U.S. Senate candidate Ron Hanks released a campaign video Wednesday that depicts the Republican state lawmaker from Cañon City blowing up what appears to be a photocopier while declaring he's fighting for election integrity.
"As our next senator, I will fight for our conservative values, and I’ll start by targeting our broken election system," Hanks says in the video, as he pulls the trigger of a rifle aimed at a piece of office equipment labelled "Dominion Voting Machine."
The machine is supposed to represent voting equipment from Denver-based Dominion Voting Systems, a company that supplies equipment to most Colorado counties and has been targeted by conspiracy theorists since soon after former President Donald Trump lost last year's election.
Hanks, who filed paperwork Friday to challenge Democratic U.S. Sen. Michael Bennet, says he wants to "talk about two important issues: election integrity and the Second Amendment," before describing his record in the military and the state legislature and unloading attacks on Bennet and the Biden administration.
"I am a Pro-Trump warrior and a conservative state legislator who has fought for election integrity, defended the unborn, protected the Second Amendment, and I’ve battled the liberals on taxes and mandates," Hanks says as the video shows him dropping a photocopier in a field and preparing to fire on it.
"Now, I’m running for United States Senate because Michael Bennet and our government no longer serves the people. It is an entity built for control over the masses by the power elite."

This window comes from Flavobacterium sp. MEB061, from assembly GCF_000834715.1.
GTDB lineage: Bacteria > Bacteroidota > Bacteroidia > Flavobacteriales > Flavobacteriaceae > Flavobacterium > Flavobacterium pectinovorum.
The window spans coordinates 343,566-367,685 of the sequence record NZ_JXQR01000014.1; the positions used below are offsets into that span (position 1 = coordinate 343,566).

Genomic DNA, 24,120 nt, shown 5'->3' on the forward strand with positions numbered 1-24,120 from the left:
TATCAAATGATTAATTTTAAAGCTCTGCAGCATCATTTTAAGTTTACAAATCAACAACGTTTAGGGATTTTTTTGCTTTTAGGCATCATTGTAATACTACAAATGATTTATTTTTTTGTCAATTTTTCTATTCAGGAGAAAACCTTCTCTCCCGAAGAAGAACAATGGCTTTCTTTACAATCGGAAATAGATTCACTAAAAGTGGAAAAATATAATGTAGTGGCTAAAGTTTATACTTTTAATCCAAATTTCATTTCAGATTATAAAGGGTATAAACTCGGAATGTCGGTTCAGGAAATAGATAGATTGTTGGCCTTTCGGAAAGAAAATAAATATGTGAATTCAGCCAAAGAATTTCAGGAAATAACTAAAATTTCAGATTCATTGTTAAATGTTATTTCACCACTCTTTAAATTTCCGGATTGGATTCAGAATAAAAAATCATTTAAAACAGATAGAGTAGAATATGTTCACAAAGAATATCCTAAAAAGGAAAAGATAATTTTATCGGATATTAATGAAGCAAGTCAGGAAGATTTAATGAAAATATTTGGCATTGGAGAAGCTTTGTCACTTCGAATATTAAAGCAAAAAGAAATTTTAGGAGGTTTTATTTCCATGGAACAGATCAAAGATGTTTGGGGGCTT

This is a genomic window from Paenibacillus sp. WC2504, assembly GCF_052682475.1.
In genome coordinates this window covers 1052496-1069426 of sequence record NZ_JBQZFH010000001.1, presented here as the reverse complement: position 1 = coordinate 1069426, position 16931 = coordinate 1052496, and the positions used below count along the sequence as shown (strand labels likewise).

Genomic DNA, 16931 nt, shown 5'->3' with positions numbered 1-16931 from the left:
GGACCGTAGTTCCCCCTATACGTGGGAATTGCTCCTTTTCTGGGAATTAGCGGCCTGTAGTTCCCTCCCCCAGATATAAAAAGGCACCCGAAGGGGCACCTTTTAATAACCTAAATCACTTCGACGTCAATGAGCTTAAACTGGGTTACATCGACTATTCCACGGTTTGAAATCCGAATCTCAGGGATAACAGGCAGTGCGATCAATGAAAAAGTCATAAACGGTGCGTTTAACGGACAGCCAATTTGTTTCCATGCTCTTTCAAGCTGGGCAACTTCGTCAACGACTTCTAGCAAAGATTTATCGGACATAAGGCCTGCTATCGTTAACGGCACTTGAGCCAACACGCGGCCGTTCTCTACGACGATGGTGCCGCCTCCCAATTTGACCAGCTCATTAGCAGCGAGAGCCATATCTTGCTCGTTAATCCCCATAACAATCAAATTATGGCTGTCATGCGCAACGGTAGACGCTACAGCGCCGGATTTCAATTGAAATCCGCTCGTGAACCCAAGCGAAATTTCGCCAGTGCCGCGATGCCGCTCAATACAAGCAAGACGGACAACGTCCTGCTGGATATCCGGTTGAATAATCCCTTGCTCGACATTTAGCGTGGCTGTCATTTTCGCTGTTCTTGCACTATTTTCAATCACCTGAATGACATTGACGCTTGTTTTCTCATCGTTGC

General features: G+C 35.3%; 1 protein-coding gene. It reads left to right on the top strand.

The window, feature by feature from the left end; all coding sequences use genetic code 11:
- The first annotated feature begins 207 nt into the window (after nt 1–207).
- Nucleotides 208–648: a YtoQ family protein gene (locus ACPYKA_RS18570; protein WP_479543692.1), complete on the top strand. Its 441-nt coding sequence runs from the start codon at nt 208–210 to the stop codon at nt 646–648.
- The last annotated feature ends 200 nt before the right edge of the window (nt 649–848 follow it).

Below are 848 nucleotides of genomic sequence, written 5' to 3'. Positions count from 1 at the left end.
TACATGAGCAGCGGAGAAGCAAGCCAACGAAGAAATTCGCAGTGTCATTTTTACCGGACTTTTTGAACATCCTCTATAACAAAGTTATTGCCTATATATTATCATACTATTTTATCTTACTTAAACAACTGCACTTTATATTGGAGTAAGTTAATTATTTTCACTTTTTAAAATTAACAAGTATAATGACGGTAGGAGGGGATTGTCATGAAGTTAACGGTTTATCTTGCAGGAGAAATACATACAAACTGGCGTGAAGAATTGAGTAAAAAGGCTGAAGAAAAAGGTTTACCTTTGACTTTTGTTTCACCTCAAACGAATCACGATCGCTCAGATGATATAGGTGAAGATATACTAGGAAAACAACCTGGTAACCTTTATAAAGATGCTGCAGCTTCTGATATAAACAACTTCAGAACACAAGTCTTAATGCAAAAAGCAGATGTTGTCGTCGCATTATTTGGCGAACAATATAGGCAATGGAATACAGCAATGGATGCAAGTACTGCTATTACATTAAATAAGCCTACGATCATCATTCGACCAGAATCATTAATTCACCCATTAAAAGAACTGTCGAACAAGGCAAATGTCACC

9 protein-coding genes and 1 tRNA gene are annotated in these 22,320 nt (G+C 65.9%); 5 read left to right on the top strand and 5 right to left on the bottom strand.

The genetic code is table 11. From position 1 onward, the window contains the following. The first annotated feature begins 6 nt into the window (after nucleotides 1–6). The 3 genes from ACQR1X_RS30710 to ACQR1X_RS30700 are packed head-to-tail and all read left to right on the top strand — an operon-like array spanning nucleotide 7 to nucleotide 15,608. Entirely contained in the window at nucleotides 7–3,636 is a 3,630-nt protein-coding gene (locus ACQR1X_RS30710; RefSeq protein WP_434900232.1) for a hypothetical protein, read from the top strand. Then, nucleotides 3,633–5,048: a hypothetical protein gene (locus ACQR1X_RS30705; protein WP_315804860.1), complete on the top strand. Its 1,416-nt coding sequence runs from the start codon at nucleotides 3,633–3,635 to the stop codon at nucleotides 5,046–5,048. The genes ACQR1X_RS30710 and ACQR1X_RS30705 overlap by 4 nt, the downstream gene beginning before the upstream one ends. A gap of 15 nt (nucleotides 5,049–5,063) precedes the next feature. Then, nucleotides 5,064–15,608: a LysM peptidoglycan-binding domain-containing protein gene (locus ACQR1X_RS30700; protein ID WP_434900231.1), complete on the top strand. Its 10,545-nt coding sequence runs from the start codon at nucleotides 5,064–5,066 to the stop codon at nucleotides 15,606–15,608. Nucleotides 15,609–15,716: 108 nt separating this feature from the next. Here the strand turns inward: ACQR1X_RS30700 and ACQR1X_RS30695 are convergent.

During his first session in the Colorado General Assembly earlier this year, Hanks routinely stoked controversy, including when a Democrat moved to expel him from the House because he attended the Jan. 6 rally in Washington, D.C. He also drew criticism for joking about lynching and arguing that a constitutional provision that treated slaves as three-fifths of a human being wasn't "impugning anybody's humanity."
In the campaign video, Hanks also describes the summer's chaotic military withdrawal from Afghanistan and criticizes "the liberals in Congress" for wanting to raise taxes and "tell us how to live." He also boasts that he's "attended recounts and audits in multiple states," referring to a series of unsuccessful attempts by Trump supporters to find evidence to support their claims the election was rigged.
Hanks is one of six Republicans running for the nomination to take on Bennet, who is seeking a third term. Others in the running are former El Paso County GOP chair and 2008 Olympian Eli Bremer; Fort Collins developer and former city councilman Gino Campana; former oil and gas executive Erik Aadland; former congressional candidate Peter Yu; and Army veteran Juli Henry.